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I am using Accelstepper library to control a unipolar stepper motor. In my project, I would like to run the stepper in full-step mode when I need speed and in half-step mode when I need precision. As you know, the full-step/half-step selection is done in the very beginning of the sketch...

I found a workaround by creating two instances of Accelstepper for the same stepper. That is:

Accelstepper fast(FULL4WIRE, 2,3,4,5);

Accelstepper slow(HALF4WIRE, 2,3,4,5);

With this, when I call (skipping other details of the code) fast.run() the motor moves fast (full-step) and when I call slow.run() it moves slowly as it is in half step mode.

But;

When it comes to determine to current motor position, this workaround fails, since there are two different values returned by the two functions: fast.currentPosition() and slow.currentPosition(). So this workaroud becomes useless.

My first question is: is there a way in Accelstepper to switch from full-step to half-step and vice versa in the execution(let say in the loop)? If so, the second question can be skipped.

The second: XX.currentPosition() function returns the value of a variable, namely "_currentPos" which is calculated in Accelstepper.cpp file. As I understand, there become, as many _currentPos values as Accelstepper instances. In my case, one for fast and another for slow, and somehow they are kept and calculated individually without any confusion. Is there a way to access (extern?) and set this variable from the sketch, by referencing the specific Accelstepper instence? Briefly, is there a way to copy one motor position to another?

Many thanks.

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The documentation notes a setCurrentPosition() function.

void AccelStepper::setCurrentPosition ( long position )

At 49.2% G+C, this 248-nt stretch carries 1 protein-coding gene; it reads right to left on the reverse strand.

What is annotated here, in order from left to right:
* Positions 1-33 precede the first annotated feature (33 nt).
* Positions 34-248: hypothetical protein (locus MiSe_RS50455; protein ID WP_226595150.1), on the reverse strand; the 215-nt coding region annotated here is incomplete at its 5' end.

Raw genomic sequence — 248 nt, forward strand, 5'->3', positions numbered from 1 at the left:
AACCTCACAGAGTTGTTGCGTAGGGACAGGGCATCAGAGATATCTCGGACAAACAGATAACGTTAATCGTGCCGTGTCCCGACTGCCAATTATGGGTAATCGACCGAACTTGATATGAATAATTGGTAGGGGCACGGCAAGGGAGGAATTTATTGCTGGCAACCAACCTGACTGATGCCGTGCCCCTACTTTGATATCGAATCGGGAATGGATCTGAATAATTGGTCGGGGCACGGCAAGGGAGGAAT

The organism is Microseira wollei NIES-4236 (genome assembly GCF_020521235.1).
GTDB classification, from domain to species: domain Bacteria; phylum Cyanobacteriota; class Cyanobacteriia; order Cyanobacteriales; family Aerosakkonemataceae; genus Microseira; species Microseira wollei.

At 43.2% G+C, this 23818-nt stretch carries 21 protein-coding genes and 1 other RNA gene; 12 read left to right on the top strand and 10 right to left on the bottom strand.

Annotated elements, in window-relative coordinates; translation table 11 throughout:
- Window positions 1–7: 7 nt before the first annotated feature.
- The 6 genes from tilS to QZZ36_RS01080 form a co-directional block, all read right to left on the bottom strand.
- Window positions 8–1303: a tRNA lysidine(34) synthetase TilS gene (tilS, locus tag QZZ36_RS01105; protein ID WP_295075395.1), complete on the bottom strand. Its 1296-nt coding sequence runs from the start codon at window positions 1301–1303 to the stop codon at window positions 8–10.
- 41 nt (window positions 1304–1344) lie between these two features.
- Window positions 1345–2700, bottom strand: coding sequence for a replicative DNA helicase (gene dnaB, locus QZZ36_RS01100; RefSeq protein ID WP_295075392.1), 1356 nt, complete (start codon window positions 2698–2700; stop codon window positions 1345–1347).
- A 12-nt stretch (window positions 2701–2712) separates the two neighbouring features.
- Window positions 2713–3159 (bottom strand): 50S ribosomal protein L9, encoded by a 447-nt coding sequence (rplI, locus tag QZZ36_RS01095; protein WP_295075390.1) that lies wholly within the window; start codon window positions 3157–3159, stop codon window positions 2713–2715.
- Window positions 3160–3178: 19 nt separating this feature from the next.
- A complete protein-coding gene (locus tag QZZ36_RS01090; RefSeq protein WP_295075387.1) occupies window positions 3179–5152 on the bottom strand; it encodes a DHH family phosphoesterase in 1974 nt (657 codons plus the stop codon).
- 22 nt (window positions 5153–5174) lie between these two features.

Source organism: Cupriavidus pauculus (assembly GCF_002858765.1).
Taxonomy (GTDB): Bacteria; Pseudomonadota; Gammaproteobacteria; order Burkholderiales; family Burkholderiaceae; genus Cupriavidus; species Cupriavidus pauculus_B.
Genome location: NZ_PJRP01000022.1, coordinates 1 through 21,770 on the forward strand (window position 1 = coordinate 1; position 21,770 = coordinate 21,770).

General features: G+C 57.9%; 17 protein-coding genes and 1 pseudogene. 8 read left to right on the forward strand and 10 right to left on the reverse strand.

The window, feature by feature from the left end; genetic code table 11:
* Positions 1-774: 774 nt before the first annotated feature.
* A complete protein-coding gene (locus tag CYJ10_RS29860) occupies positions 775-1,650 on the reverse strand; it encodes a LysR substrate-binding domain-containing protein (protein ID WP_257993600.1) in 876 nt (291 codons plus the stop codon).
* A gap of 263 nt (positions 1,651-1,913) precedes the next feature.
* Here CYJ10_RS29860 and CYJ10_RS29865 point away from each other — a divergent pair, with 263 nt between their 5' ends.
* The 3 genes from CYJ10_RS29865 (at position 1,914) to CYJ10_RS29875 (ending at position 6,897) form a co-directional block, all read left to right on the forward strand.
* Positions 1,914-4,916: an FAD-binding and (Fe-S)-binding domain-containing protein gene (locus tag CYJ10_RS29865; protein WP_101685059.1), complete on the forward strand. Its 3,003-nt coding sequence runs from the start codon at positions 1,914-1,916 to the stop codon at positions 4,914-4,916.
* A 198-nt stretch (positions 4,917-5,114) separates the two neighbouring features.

Resets the current position of the motor, so that wherever the motor happens to be right now is considered to be the new 0 position. Useful for setting a zero position on a stepper after an initial hardware positioning move. Has the side effect of setting the current motor speed to 0.

Parameters

position The position in steps of wherever the motor happens to be right now.


Use the currentPosition() function to get the current position from either mode. You will have to decide whether you want "fast" steps or "slow" steps to be the actual count, and when you switch from one context to the other, grab the current position of the last used mode, and set a new position in the mode you will use next, possibly multiplying or dividing by 2 as needed.

  • Jose, thanks for the answer. But it doen't solve the problem. Consider, the motor is at zero, when it moves 100 steps via fast.run() and then it moves 50 steps via slow.run()...In this case, fast.currentPosition() returns 100 and slow.currentPosition() returns 50, but in fact motor is at position 150! Notice, there is only one single motor although declared 2 times. By reseting the position with setCurrentPosition, you lose your starting point. If you mean that I should record the movements and recalculate in my sketch it becomes too complex as the movements are dependent on many sub-functions – Nkgunel Jun 1 '19 at 17:59
  • Sorry I wasn't more clear. Also use the currentPosition() function. You will have to decide whether you want "fast" steps or "slow" steps to be the actual count, and when you switch from one context to the other, grab the current position of the last used mode, and set a new position in the mode you will use next, possibly multiplying or dividing by 2 as needed. – jose can u c Jun 1 '19 at 18:08
  • I thought that the setCurrentPosition() function is only for setting the current motor position to "0". However, it is possible to set current position to anything. So, with this info, it became possible to copy/add one motor position to the other just by considering the step sizes. – Nkgunel Jun 3 '19 at 21:26

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